Foreign Tax Credit - Choosing To Take Credit or Deduction
Making the Choice
You can choose each tax year to take the amount of any qualified foreign taxes paid or accrued during the year as a foreign tax credit or as an itemized deduction. You can change your choice for each year's taxes.
To choose the foreign tax credit, you generally must complete Form 1116, Foreign Tax Credit and attach it to your U.S. tax return. However, you may qualify for an exception that allows you to claim the foreign tax credit without using Form 1116. Refer to How To Figure the Credit . To choose to claim the taxes as an itemized deduction, use Schedule A (Form 1040), Itemized Deductions.
Note: Figure your tax both ways-claiming the credit and claiming the deduction. Then fill out your return the way that benefits you most. See Why Choose the Credit, later.
Choice Applies to All Qualified Foreign Taxes
As a general rule, you must choose to take either a credit or a deduction for all qualified foreign taxes.
If you choose to take a credit for qualified foreign taxes, you must take the credit for all of them. You cannot deduct any of them. Conversely, if you choose to deduct qualified foreign taxes, you must deduct all of them. You cannot take a credit for any of them.
Why Choose the Credit?
The foreign tax credit is intended to relieve you of the double tax burden when your foreign source income is taxed by both the United States and the foreign country. Generally, if the foreign tax rate is higher than the U.S. rate, there will be no U.S. tax on the foreign income. If the foreign tax rate is lower than the U.S. rate, U.S. tax on the foreign income will be limited to the difference between the rates. The foreign tax credit can only reduce U.S. taxes on foreign source income; it cannot reduce U.S. taxes on U.S. source income.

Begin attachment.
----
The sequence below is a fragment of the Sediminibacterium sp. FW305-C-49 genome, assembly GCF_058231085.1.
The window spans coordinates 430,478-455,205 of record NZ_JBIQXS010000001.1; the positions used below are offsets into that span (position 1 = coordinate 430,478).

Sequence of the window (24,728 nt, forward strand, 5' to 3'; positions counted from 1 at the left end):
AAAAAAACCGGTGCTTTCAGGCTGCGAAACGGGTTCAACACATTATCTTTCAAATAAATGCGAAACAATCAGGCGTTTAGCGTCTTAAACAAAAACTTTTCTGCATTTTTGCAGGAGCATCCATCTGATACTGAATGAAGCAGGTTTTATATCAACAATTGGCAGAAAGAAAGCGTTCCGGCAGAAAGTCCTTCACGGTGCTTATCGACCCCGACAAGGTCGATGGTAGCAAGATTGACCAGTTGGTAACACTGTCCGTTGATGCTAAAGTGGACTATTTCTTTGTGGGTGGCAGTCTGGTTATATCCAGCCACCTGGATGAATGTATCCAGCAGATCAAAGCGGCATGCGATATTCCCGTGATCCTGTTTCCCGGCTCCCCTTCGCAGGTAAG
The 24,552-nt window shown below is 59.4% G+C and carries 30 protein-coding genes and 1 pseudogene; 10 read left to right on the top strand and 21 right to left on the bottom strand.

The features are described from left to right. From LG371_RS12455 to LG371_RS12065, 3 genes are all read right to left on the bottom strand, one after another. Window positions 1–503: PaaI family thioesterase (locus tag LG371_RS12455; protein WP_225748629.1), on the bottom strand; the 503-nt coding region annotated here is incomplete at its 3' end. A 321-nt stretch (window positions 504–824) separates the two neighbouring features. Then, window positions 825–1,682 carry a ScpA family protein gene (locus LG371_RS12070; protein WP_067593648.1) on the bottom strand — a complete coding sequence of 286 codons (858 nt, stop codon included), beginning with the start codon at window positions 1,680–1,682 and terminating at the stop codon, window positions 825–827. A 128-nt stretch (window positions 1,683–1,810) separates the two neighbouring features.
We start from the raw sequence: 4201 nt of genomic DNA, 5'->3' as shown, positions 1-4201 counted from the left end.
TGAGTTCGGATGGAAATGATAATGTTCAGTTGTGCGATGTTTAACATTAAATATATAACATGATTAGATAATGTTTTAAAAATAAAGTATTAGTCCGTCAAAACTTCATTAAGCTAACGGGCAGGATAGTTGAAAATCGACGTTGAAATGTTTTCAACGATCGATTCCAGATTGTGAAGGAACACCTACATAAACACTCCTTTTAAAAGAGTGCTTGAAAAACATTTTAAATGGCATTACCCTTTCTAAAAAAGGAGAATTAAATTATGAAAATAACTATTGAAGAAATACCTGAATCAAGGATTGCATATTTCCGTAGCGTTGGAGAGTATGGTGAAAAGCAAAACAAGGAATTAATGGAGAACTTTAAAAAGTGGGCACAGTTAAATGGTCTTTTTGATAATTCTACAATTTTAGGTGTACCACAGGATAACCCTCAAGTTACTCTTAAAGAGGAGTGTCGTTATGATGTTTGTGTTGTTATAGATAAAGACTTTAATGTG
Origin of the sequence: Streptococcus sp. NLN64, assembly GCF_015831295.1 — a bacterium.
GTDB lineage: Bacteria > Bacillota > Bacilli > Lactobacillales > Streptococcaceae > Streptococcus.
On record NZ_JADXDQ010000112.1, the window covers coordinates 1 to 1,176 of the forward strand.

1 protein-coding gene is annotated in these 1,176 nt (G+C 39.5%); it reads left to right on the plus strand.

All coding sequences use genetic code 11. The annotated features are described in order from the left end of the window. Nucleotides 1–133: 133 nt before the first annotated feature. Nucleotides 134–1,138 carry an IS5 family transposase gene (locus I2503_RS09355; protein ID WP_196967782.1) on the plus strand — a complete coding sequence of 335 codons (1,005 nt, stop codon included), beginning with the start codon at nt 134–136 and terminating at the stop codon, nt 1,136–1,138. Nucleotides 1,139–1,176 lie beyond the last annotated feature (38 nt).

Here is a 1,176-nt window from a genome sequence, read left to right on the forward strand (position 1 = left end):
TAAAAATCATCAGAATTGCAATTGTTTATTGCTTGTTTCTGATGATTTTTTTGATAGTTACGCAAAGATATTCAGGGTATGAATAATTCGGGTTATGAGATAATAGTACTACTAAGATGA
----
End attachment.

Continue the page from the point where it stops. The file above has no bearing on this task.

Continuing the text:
Although no one rule covers all situations, it is generally better to take a credit for qualified foreign taxes than to deduct them as an itemized deduction. This is because:
- A credit reduces your actual U.S. income tax on a dollar-for-dollar basis, while a deduction reduces only your income subject to tax,
- You can choose to take the foreign tax credit even if you do not itemize your deductions. You then are allowed the standard deduction in addition to the credit, and
- If you choose to take the foreign tax credit, and the taxes paid or accrued exceed the credit limit for the tax year, you may be able to carry over or carry back the excess to another tax year.
Credit for Taxes Paid or Accrued
You can claim the credit for a qualified foreign tax in the tax year in which you pay or accrue it, depending on your method of accounting. "Tax year" refers to the tax year for which your U.S. return is filed, not the tax year for which your foreign return is filed.
Accrual Method of Accounting
If you use an accrual method of accounting, you can claim the credit only in the year in which you accrue the tax. Foreign taxes generally accrue when all the events have taken place that fix the amount of the tax and your liability to pay it. If you are contesting your foreign tax liability, you cannot accrue it and take a credit until the amount of foreign tax due is finally determined.
Cash Method of Accounting
If you use the cash method of accounting, you can choose to take the credit either in the year you pay the tax or in the year you accrue it. You are using the cash method of accounting if you report income in the year you actually or constructively receive it, and deduct expenses in the year you pay them.
Choosing to Accrue Taxes
Even if you use the cash method of accounting, you can choose to take a credit for foreign taxes in the year they accrue. You make the choice by checking the box in Part II of Form 1116. Once you make that choice, you must follow it in all later years and take a credit for foreign taxes in the year they accrue. In addition, the choice to accrue foreign taxes applies to all foreign taxes qualified for the credit. You cannot take a credit for some foreign taxes when paid and take a credit for others when accrued.
If you make the choice to accrue foreign taxes and pay them in a later year, you cannot claim a deduction for any part of the previously accrued taxes.
You must express the amounts you report on your U.S. tax return in U.S. dollars. If you receive all or part of your income or pay some or all of your expenses in foreign currency, you must translate the foreign currency into U.S. dollars. For information about converting foreign currencies to U.S. dollars refer to Foreign Currency and Currency Exchange Rates.
However on Part II of Form 1116, you must enter the amount of foreign taxes in both the foreign currency denomination(s) and as converted into U.S. dollars. See Form 1116 Instructions for more information.